What Sister Yvonne Did Next

Respect candidate, Yvonne Ridley, has been unemployed since she was booted off the Muslim Brotherhood’s Al Jazeera and then sacked by the Islam Channel: ostensibly at the request of the World Wide Zionist Conspiracy, but actually as a result of having offended a Saudi royal.

Not to worry. Yvonne has a new gig: a Lord Haw Haw style show on a new Iranian state-run TV station, aimed at the international market:

It was intended to be a radical departure in global news coverage, and few could argue that in this, at least, it succeeded. Iran’s new state-run English-language 24-hour news channel, which launched yesterday, was aimed at viewers in the US and Europe, its director said. But despite the clipped English tones of its anchorman, Henry Morton – “Salaam, and welcome” – the channel, called Press TV, still needed to learn a thing or two about western attention spans.
Much of yesterday’s airtime was occupied by long extracts from a soporifically gentle interview with Venezuela’s Hugo Chávez, and a slow-moving documentary about Russian culture. That – rather than the channel’s overtly propagandistic tone – seemed likely to prove the biggest obstacle to its success. As Fox News discovered, you do not need to worry too much about the truth, just as long as you keep your reports to 60 seconds, and use a lot of loud music.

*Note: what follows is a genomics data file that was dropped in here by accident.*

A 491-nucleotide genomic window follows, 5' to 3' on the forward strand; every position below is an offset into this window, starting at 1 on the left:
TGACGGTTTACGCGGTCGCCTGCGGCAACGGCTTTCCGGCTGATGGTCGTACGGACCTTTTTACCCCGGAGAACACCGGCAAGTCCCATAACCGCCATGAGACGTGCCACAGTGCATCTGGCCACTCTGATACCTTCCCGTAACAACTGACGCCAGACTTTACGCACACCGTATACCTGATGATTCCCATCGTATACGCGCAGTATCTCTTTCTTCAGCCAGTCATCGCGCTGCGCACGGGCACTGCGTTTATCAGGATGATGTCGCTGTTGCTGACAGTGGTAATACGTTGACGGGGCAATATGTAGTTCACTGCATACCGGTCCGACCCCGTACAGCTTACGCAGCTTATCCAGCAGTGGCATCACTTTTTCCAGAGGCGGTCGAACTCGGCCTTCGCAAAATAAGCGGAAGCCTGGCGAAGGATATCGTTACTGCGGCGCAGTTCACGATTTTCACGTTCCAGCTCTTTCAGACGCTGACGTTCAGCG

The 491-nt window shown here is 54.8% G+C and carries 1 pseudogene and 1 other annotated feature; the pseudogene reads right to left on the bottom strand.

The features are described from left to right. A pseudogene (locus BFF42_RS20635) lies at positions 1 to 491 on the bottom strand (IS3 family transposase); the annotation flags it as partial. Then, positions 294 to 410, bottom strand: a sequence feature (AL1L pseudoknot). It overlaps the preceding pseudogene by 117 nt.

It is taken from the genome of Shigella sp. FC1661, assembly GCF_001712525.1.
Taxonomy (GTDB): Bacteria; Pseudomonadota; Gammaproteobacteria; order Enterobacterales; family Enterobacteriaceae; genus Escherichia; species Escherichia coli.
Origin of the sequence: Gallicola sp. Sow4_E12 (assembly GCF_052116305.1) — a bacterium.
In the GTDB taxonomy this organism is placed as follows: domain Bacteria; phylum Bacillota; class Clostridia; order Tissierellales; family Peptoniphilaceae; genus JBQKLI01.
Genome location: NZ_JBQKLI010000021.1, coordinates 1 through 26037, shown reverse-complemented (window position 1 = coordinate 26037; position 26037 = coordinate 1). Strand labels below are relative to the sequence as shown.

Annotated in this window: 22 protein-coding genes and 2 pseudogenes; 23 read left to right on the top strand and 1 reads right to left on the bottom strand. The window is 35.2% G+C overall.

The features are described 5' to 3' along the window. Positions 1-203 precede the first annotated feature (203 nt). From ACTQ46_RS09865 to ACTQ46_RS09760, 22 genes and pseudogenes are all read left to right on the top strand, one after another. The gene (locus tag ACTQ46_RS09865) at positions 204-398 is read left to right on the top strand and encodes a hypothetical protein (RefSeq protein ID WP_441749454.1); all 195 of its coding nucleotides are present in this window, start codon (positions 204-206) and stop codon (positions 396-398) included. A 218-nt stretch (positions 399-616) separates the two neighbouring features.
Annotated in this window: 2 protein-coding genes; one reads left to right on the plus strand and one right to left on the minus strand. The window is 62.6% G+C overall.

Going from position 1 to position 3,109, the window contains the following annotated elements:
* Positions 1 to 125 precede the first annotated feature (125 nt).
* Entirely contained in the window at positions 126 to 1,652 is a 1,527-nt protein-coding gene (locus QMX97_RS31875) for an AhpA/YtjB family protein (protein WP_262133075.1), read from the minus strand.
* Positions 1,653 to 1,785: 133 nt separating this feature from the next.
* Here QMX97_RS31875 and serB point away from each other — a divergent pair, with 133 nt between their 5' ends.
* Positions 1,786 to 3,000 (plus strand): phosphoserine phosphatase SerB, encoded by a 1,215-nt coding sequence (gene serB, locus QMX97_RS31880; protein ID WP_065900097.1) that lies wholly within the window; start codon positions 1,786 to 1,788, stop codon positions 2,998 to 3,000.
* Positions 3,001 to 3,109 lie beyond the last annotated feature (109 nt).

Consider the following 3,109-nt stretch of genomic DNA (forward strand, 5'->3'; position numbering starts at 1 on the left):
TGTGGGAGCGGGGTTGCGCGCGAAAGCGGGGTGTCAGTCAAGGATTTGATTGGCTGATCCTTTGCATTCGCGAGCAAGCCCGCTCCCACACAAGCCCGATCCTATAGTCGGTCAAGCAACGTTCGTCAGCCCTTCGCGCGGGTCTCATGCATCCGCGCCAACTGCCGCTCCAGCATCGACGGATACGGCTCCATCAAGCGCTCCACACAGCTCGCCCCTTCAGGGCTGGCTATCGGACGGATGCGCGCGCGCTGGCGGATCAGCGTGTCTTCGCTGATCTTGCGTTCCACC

Press TV’s website took a more forthrightly partisan approach, emulating the design of the BBC News site to an almost spooky degree, but with material to make the BBC blanch. A story about the attempted attacks on London and Glasgow airport, headlined More threadbare propaganda from the west, was a perfectly serviceable account of recent events – until the final paragraphs, where the reporter suggested they were staged by the UK government, in order to tarnish the image of Muslims enraged by the knighting of Salman Rushdie.

The website also included a “quick vote” poll – “Do you think the withdrawal of the occupation forces is the best solution to the restoration of peace in Iraq?” – but, as if to invite mockery, refused to allow users to see the results.

The most well-known face at the London bureau, based in Ealing, is Yvonne Ridley, the former Sunday Express journalist who converted to Islam after being captured by the Taliban in 2001.

Ridley will host a live political show called The Agenda every week. The first edition, to be broadcast tomorrow, will investigate Pakistan’s military budget.

Ridley, 48, told the Guardian she jumped at the chance to work for Press TV when approached just a few weeks ago.

She said: “I see it as an antidote to Fox TV that will give a different perspective to the coverage that you get from the mainstream media. It’s not shock TV, tabloid TV or propaganda promoting reactionaryism.”

I wonder how long it will be until she pisses off her new employers, and gets the boot.